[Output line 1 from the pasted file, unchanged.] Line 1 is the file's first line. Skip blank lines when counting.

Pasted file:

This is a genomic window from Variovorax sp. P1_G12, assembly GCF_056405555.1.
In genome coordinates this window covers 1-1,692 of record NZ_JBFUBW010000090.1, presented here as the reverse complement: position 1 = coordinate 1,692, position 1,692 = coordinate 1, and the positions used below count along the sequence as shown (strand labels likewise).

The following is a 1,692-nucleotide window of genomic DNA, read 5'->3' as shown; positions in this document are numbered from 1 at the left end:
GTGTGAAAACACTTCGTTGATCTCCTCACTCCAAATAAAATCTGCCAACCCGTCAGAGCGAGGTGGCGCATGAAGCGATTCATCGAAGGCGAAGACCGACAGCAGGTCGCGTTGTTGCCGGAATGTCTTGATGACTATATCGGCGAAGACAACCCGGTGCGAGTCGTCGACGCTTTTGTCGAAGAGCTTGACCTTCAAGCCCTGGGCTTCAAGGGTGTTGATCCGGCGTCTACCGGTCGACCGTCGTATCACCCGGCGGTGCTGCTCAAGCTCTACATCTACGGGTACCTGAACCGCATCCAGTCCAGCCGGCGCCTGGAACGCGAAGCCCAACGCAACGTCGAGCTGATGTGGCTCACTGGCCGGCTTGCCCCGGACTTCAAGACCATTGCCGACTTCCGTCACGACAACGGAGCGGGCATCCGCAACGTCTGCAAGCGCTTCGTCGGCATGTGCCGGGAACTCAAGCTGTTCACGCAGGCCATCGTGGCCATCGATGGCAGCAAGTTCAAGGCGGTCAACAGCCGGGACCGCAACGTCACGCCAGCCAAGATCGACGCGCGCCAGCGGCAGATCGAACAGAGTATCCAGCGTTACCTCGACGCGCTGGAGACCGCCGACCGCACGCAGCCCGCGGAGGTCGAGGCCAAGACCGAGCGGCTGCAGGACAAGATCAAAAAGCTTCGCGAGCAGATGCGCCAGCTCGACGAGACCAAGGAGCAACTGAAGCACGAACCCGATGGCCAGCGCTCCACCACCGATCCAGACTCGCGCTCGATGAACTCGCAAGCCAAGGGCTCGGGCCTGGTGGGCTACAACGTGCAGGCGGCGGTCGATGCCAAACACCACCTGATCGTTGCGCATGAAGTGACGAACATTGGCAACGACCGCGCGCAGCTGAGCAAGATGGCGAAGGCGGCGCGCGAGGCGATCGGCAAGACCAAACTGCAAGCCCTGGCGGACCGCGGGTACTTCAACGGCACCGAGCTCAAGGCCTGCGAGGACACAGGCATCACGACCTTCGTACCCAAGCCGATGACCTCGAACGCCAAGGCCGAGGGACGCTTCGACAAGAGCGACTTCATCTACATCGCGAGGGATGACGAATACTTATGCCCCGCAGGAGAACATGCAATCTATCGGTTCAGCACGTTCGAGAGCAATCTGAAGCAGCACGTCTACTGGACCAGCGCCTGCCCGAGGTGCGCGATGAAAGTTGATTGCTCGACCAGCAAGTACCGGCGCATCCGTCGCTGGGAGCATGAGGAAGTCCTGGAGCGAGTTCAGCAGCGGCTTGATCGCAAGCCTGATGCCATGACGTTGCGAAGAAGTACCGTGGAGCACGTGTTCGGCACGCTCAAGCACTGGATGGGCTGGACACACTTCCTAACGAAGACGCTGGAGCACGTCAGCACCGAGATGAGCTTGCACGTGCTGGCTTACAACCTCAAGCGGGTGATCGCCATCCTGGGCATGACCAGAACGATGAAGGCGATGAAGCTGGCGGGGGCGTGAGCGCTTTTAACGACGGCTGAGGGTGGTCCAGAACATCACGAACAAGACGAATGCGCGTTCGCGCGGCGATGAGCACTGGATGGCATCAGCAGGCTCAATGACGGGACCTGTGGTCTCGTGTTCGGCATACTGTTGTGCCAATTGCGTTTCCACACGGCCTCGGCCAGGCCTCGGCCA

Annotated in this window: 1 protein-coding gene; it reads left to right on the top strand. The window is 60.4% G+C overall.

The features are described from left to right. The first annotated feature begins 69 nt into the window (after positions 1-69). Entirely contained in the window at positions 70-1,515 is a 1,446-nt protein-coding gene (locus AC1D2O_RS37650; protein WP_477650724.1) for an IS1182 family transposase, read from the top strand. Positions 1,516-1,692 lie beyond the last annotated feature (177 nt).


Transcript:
This is a genomic window from Variovorax sp. P1_G12, assembly GCF_056405555.1.